Kathleen M. Vollman, MSN, RN, CCNS, FCCM, FAAN, is a pioneer in the field of Progressive Mobility. With more than 30 years of experience in the critical care medical field, Vollman has experienced firsthand and taught others the beneficial outcomes of early mobility for ICU patients, essentially “Getting Patients Out of Bed.”
Progressive Mobility is defined as a series of planned movements in a sequential manner, beginning at a patient’s current mobility status with a goal of returning to his/her baseline (©Advancing Nursing LLC). Progressive Mobility is used to describe the graded application of the following positioning and mobility techniques: elevation of the head of the bed, manual turning, passive and active range-of-motion exercises, continuous lateral rotation therapy (CLRT) and prone positioning (if criteria met), movement against gravity, upright/leg-down position (tilt table and bed egress), chair position, dangling, and ambulation.
“ICU immobility can contribute to physical deconditioning, increased ICU and hospital length of stay, and complications post discharge,” state Vollman, R.D. Bassett, L. Brandwene, and T. Murray in Integrating a multidisciplinary mobility programme into intensive care practice (IMMPTP): A multicentre collaborative.
But, obviously, mobility for ICU patients isn’t something that can occur overnight. It’s not as if a patient who has been ventilated one minute should be pushed to be sitting up the next – it’s a graduated process. As Vollman writes in her article The right position at the right time: Mobility makes a difference, “Once the patient’s cardiovascular system is able to tolerate the bed higher than 45 degrees a mobility program can begin.”
Once the patient can tolerate the position of the bed higher than 45 degrees, there are milestones to this step-wise progression that occur until finally the patient is able to bear weight. Once a patient can bear weight, they can work to stand, pivot and march in place. Prior to weight bearing, even moving to sit can be a significant milestone whether in bed or in a chair. Sitting can improve a patient’s pulmonary function, not to mention their psyche.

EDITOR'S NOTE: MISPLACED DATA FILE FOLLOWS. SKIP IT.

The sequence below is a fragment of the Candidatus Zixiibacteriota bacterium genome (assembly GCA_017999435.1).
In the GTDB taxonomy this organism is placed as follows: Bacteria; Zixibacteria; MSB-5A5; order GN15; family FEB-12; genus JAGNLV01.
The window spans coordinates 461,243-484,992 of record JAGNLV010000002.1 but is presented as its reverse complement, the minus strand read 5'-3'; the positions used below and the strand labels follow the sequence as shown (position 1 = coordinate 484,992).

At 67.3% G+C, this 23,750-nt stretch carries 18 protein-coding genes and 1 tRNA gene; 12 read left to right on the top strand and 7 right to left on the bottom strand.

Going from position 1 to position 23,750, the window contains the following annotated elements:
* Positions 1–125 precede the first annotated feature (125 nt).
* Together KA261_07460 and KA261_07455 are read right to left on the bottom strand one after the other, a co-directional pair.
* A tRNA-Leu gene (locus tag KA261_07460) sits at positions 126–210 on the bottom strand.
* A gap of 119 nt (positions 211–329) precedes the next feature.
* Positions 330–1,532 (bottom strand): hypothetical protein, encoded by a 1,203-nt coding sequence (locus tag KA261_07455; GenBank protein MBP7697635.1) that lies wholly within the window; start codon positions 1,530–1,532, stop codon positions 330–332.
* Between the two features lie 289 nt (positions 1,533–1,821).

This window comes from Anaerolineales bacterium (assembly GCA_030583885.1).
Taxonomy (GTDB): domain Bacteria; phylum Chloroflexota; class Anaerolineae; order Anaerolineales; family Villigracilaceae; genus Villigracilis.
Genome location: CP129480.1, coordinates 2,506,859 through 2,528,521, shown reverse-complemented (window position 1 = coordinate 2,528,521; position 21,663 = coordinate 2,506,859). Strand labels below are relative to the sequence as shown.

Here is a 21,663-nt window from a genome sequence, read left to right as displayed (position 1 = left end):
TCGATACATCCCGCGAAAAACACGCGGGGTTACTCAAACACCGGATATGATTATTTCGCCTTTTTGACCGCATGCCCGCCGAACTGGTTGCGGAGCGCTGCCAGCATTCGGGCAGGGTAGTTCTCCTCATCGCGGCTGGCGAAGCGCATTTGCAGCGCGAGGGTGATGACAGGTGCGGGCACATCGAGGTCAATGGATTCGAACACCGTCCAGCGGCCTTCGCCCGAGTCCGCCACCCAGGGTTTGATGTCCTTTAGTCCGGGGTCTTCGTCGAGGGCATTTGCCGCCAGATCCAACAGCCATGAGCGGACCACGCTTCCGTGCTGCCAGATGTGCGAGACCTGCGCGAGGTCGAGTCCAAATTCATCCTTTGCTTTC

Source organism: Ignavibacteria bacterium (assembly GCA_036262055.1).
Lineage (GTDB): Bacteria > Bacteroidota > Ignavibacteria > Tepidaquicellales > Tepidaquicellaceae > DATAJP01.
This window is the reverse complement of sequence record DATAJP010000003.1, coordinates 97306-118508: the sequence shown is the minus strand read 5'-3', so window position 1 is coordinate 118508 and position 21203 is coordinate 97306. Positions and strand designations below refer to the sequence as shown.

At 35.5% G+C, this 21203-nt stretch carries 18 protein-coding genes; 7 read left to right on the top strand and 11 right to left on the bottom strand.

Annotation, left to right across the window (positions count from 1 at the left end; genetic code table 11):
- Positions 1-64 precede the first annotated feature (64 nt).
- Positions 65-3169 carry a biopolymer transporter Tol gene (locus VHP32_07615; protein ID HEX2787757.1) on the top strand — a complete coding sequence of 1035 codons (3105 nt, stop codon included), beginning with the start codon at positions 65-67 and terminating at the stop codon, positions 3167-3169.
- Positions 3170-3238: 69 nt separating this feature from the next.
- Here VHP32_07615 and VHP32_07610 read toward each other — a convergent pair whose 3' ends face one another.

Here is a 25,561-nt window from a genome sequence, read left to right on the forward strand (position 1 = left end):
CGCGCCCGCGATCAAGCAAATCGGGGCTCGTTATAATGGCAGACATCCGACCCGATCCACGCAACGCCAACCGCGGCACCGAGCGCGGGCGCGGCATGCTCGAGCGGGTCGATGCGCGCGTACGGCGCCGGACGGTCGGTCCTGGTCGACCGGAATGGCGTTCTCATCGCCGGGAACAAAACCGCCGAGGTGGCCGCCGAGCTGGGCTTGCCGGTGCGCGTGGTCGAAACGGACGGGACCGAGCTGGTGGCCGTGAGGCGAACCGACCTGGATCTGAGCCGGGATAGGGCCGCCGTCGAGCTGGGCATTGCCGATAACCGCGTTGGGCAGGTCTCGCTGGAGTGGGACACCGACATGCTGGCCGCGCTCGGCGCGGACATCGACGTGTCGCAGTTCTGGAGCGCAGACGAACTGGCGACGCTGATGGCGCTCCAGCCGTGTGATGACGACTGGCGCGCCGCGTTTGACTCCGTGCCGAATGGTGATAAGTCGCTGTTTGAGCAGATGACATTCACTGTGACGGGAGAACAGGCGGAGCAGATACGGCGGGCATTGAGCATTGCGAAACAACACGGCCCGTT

Methods and equipment that support the step-wise progressive mobility are essential in order to support the healing process for the patient, but also to support the needs of the nurses, including safe patient handling, and to reduce their own risk of injury. Types of supportive equipment vary, but often include the bed itself, slide and glide sheets, bed lifts, recliners, and walkers.
Vollman states that mobility is a fundamental nursing activity that needs to be a high priority (The right position at the right time: Mobility makes a difference and Back to the fundamentals of care: Why now, why us! ) “It doesn’t require a physician’s order to initiate. When mobility is a core component of care, it helps with secretion management, reducing feelings of powerlessness, prevention of muscle waste, improving gas exchange, and decreasing the incidence of atelectasis and ventilator associated pneumonia, and skin issues.”
The key is matching the right time of the illness to the right positioning strategy to help achieve positive patient outcomes. And that’s the goal of Progressive Mobility: to achieve positive patient outcomes that are long lasting, and eventually “getting patients out of bed.”